When I was in high school, I knew EXACTLY where my Mom kept her cigarettes. Occasionally, when I didn’t have enough money to buy a pack, I’d bum one or two – Virginia Slims, soft pack. So many memories and fun facts to share. One fun fact relates to the ease of purchasing the butts. Retailers, especially ‘Joe’ from the 7-Eleven, barely checked ID AND I distinctly remember paying under $2 for a pack. YES A WHOLE PACK. Years later, before I left Staten Island, a pack of cigarettes cost just about $10. And let me tell you, the ridiculous price of cigarettes was not a deterrent, just an obstacle that any hardcore smoker would overcome. But this story isn’t about smoking. It’s about forward progress.
Last night, we (as in the family) piled into the car to make our way to dinner. We called ahead, which actually proved to be successful, leaving us five minutes of wait time in the establishment’s under-construction waiting area. I sat next to a beautifully pregnant woman who immediately started firing questions at me. “How old are your girls?”, “How is it with two?”, “Should I keep my oldest in day care while I stay home with the baby?” Wow. Interestingly enough, her daughter is the same age Ava was when I had Allison. Our buzzer went off. Before leaving, I gave her two pieces of advice - “Keep your daughter in day care. It will help maintain some consistency and give you time to bond with the baby. Finally, nap when the baby naps.” That is all.
Dinner was enjoyable. Don’t get me wrong – I love having meal times with my family, but when we’re an hour out from bedtime and the youngest is confined (or in her mind, trapped) in a high chair I expect meltdown central. The kids got along, the hubbs and I were able to have adult conversations and I had minimal food to pick up off the floor. Hard to imagine the latter considering the kids’ dinner selection.
Love my ladies.
We arrived home to get the kids ready for bed. Hubbs needed to get up early for an 8 am hockey game and I was running a 5K. Before turning in, we both discussed how well the girls behaved, which contributed to us having a lovely evening. Our sympathetic thoughts shifted to the overly pregnant woman in the waiting area - “Enjoy that dinner, babe. It might be your last meal outing for a while.” We chuckled. But not in an evil way…much.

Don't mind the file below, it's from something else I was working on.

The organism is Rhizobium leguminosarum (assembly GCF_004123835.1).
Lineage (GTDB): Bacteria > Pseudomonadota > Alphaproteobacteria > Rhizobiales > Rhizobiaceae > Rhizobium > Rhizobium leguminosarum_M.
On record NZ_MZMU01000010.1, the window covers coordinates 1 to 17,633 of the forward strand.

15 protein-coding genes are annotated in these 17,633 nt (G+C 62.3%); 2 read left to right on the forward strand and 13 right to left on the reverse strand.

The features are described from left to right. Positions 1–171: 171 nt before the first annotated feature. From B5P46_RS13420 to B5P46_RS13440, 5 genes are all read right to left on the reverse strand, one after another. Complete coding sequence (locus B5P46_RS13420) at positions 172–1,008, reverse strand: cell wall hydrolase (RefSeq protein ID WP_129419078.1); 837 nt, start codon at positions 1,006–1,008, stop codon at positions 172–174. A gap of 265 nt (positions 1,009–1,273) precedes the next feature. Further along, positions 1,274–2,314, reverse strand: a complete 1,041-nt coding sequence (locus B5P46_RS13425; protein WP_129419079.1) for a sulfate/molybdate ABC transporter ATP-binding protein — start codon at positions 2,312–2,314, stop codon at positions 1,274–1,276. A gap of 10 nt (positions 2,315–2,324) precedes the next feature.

Fighting a head cold, I tripped up the stairs and downed an adult dose of liquid nighttime medicine. Soon, I would be off to la la land. I started to get nervous about the morning’s race. I could barely breathe through my nose; I couldn’t imagine running with the double stroller. I couldn’t imagine running with TWO KIDS in the double stroller. I snuggled under the covers and reached for my phone. I set my alarm and navigated to the event website for directions to the race start. There is a moment in time, after taking said medicine, where you’re quickly pushed into another dimension. I felt like I was falling, but I barely moved. My fingers glided in slow motion across the phone, searching for information. I started to peel through the race pictures from 2011 – the first and last year I ran this race. I found this gem of a photo.
With a faint smile on my face, I remember so much about this day. Allison was about 9 or so weeks old and Ava was 3 1/2. Marcus was playing in a hockey tournament (as he also did today), so it would be a solo adventure with two kids. The race would also be my first 5K since baby. My girlfriend, Karen, had also signed up. This would be her first 5K. PERIOD. What a great day! That picture – little babies, 25 lbs heavier, brand new stroller – inspired me. You’ve come a long way to let some crappy head cold spoil the greatness in store. Yeah, and with that, I passed out. Probably drooled.
I woke before my alarm with no NyQuil hangover. Yay! Not missing a step, I got myself ready, packed the bag full of snacks, drinks, diapers, wipes and the kitchen sink and got the kids situated. Finally, the forecast featured feathery clouds with plenty of sunshine and the course promised rolling hills. I’m not used to pushing the ladies much anymore; obviously, as they get older they get heavier. They continued to be my biggest cheering section while chanting ‘Go, Mommy, Go!’ during two crucial spots on the path. We finished, with a respectable time, on a downhill. I took a moment to catch my breath while stretching my hamstrings. My girl Karen (running this race for the third year IN A ROW) grabbed water for me which I couldn’t drink fast enough.
I took another moment.
I’ve come a long way. It’s been a hell of a journey. Let the good times roll.